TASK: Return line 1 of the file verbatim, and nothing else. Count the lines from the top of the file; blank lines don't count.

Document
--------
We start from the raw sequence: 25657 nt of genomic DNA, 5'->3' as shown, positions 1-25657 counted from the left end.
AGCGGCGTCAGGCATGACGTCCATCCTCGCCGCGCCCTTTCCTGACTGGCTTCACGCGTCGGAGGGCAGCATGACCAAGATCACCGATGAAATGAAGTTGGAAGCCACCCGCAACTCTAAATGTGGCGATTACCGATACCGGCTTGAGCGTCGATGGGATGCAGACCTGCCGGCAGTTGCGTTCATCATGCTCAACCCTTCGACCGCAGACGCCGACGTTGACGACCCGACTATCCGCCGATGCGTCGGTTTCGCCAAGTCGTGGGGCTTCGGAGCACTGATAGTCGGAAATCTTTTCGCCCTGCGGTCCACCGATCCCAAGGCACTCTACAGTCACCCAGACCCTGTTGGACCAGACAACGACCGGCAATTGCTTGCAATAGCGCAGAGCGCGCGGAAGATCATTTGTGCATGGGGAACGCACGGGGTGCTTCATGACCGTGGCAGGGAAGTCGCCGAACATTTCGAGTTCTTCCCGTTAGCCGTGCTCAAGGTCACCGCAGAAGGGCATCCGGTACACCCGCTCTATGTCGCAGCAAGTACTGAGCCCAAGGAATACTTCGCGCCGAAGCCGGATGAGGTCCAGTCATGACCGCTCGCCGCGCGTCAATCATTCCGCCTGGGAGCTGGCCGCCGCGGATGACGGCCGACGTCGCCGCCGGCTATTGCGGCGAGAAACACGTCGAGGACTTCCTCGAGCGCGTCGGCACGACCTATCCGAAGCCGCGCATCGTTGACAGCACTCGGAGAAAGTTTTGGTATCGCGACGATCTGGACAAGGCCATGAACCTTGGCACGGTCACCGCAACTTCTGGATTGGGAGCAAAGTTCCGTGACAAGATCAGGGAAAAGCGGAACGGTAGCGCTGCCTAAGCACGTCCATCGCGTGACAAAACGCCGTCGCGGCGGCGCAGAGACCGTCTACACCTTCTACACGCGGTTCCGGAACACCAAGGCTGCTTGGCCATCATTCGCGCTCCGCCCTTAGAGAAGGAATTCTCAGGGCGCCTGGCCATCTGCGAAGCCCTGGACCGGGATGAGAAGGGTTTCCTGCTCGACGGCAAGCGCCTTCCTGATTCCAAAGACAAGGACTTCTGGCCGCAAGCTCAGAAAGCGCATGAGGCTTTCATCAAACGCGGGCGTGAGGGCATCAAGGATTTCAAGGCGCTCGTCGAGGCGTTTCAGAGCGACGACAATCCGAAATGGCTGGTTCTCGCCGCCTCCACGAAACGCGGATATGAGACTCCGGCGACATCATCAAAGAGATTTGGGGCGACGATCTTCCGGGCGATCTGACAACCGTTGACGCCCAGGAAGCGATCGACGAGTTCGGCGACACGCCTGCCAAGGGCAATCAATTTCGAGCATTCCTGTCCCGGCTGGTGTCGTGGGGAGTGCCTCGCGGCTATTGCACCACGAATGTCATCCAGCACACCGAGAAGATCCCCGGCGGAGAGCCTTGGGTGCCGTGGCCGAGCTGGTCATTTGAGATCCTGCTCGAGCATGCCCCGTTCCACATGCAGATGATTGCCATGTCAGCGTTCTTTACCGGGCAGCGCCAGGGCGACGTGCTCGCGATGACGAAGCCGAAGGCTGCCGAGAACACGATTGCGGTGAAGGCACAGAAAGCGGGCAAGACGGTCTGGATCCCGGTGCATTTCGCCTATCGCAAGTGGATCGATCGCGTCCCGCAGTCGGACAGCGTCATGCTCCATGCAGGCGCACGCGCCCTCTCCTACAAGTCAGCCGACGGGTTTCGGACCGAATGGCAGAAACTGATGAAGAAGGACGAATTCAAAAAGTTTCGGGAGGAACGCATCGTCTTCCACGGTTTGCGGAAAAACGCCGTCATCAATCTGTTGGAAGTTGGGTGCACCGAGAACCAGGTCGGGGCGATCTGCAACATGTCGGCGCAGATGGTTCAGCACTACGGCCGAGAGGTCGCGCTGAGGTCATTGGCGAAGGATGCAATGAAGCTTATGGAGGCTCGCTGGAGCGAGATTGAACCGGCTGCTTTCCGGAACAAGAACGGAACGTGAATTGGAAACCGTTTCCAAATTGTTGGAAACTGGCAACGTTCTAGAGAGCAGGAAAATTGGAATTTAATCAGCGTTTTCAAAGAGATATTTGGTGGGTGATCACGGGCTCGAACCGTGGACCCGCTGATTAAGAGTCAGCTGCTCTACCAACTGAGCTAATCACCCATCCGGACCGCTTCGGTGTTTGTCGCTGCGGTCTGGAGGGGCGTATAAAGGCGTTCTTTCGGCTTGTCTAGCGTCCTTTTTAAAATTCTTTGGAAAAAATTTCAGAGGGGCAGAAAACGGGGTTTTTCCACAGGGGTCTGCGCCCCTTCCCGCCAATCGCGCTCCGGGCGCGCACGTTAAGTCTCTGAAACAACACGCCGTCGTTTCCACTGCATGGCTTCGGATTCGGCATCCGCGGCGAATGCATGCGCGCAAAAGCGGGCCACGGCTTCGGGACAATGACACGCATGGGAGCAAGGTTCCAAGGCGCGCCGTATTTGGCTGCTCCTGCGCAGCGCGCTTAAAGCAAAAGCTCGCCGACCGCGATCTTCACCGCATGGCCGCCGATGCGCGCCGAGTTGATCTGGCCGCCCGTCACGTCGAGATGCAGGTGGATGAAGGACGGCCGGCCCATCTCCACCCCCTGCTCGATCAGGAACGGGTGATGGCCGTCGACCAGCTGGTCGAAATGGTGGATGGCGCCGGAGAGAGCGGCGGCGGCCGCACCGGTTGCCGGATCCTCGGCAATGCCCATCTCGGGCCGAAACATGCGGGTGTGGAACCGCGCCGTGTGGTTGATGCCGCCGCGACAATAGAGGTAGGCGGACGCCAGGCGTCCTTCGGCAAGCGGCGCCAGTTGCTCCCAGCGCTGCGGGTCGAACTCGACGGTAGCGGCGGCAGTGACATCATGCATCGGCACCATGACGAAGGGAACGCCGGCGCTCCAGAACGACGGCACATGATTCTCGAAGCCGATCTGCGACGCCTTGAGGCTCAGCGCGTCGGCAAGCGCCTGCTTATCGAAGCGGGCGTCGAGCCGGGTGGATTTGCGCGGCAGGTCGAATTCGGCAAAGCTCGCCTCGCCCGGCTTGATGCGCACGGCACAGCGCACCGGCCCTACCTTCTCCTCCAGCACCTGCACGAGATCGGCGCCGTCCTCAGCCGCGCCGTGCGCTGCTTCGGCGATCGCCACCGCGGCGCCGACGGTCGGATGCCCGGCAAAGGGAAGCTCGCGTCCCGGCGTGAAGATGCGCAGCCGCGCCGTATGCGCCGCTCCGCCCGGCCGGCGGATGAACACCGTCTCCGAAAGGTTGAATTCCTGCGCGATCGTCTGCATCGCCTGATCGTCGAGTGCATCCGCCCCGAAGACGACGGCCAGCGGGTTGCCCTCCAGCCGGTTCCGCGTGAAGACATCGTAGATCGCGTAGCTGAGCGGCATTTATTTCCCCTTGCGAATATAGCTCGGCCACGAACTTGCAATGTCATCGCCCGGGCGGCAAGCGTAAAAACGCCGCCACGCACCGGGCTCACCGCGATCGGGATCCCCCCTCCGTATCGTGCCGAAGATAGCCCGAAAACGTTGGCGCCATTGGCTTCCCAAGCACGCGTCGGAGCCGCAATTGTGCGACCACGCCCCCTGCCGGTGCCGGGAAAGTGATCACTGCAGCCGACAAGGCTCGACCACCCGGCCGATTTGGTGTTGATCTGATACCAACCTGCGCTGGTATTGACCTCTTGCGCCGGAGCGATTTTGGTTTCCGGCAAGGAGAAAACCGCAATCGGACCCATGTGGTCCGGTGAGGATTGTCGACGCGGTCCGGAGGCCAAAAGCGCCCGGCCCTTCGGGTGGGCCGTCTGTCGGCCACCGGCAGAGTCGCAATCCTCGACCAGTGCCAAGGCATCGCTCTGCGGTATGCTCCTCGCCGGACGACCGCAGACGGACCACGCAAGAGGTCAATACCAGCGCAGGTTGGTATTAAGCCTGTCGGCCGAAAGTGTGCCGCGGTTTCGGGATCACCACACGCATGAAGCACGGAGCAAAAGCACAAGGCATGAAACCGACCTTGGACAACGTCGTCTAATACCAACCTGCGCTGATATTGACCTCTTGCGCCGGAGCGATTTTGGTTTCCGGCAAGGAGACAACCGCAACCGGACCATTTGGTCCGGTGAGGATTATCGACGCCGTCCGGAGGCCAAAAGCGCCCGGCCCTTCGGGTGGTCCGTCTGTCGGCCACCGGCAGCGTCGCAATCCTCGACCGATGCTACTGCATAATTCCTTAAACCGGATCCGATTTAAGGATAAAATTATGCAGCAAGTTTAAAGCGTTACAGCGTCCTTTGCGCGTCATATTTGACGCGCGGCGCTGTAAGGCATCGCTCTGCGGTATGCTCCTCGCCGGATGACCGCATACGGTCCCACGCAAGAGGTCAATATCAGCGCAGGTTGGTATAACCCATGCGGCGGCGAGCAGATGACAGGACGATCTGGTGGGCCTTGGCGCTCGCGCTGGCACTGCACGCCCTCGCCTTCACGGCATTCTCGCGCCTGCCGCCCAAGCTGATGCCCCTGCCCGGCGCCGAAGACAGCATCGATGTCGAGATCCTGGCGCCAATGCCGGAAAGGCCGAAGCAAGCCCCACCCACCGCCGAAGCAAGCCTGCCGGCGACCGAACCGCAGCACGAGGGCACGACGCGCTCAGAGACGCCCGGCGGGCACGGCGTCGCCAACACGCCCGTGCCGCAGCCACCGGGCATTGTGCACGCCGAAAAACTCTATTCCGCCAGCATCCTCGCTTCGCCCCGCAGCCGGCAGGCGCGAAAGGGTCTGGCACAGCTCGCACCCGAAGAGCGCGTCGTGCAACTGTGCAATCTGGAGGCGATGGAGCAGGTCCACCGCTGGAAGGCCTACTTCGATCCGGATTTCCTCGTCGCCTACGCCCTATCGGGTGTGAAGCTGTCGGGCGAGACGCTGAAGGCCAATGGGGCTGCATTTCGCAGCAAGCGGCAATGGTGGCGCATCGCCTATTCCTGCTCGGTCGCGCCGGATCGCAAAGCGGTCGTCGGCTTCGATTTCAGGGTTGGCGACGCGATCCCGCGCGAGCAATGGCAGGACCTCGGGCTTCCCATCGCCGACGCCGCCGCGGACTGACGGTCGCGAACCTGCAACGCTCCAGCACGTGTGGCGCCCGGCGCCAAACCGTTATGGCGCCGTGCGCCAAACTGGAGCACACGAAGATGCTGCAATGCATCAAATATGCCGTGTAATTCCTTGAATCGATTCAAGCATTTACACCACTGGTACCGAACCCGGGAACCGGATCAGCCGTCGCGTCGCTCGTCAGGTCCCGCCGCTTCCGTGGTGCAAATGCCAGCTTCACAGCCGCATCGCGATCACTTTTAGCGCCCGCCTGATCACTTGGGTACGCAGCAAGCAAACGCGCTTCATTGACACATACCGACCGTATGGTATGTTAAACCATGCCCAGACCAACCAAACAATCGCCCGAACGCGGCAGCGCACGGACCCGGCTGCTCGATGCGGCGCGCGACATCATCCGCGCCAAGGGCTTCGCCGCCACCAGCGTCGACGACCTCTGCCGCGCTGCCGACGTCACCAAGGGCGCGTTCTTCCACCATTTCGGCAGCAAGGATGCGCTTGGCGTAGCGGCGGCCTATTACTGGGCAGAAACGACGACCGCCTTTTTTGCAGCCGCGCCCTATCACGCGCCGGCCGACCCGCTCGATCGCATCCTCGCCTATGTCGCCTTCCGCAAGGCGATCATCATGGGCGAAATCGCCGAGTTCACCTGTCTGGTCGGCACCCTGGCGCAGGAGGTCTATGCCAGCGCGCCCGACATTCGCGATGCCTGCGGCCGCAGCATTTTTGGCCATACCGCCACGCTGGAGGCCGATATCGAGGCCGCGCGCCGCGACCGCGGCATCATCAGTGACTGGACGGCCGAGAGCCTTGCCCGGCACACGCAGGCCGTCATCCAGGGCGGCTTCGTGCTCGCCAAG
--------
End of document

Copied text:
We start from the raw sequence: 25657 nt of genomic DNA, 5'->3' as shown, positions 1-25657 counted from the left end.